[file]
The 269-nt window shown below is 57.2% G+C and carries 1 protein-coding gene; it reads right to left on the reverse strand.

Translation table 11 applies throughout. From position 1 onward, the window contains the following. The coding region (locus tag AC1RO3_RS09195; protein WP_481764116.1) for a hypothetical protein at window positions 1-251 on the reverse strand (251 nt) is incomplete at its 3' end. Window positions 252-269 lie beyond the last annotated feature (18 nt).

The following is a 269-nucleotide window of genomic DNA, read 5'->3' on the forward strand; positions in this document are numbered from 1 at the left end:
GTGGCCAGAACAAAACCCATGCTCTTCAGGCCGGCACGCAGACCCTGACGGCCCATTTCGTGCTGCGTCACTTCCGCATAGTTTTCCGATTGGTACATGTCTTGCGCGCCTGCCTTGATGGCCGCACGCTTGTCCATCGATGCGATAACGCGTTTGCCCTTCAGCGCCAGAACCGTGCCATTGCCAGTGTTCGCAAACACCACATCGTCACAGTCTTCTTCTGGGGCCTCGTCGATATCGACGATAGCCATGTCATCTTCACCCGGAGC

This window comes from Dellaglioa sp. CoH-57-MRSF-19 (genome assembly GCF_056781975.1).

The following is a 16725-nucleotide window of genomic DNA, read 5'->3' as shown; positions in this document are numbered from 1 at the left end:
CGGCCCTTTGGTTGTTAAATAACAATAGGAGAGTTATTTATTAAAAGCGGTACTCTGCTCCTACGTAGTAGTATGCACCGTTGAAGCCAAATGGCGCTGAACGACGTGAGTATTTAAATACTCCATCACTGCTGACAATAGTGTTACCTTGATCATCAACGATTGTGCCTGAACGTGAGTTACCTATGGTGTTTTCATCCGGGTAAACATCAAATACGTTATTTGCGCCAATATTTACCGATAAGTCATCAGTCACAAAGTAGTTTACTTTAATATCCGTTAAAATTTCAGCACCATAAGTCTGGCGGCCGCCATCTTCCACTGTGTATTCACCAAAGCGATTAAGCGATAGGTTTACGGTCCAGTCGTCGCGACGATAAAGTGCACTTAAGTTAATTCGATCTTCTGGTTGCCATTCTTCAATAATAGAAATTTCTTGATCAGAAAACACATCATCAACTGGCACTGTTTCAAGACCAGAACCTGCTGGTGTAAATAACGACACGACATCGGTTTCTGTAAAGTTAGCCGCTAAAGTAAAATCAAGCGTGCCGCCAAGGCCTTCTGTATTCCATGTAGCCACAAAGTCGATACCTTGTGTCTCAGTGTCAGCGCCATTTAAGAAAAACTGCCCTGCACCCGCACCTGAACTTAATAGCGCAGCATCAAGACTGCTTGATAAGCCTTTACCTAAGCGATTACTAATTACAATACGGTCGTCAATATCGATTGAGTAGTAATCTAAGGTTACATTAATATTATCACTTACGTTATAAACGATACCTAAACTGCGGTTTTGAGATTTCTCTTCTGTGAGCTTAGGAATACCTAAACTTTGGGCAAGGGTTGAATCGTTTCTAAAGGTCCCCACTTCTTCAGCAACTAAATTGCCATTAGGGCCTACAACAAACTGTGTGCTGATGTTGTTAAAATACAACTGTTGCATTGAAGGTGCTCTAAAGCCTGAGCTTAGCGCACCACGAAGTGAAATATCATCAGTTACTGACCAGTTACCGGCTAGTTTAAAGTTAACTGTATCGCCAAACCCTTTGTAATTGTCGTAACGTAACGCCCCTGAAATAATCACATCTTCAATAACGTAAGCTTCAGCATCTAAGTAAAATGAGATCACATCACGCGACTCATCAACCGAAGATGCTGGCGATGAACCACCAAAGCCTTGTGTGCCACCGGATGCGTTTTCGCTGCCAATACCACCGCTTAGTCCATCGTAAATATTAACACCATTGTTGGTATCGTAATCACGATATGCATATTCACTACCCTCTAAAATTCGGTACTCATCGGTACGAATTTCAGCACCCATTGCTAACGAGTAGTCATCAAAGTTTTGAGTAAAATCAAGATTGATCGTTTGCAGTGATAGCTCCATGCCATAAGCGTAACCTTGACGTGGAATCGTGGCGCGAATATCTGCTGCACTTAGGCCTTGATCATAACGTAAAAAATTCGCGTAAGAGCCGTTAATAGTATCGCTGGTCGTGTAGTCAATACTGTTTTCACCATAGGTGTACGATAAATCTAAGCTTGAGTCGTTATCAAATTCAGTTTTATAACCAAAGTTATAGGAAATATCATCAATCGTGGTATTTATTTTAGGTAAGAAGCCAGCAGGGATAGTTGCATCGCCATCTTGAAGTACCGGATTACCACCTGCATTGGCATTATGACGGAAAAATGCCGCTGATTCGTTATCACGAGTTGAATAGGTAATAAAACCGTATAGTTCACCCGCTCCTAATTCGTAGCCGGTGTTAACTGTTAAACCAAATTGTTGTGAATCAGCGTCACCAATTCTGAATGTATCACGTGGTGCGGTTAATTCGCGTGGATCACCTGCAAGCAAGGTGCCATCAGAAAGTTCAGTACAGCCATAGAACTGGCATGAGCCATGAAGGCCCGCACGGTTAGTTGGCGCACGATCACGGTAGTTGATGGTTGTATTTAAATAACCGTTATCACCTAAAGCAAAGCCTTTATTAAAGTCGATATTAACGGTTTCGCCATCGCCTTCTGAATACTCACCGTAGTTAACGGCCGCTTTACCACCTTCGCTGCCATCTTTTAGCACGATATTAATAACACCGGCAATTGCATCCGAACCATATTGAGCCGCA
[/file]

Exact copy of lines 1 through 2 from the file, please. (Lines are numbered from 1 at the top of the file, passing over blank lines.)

The 269-nt window shown below is 57.2% G+C and carries 1 protein-coding gene; it reads right to left on the reverse strand.

Translation table 11 applies throughout. From position 1 onward, the window contains the following. The coding region (locus tag AC1RO3_RS09195; protein WP_481764116.1) for a hypothetical protein at window positions 1-251 on the reverse strand (251 nt) is incomplete at its 3' end. Window positions 252-269 lie beyond the last annotated feature (18 nt).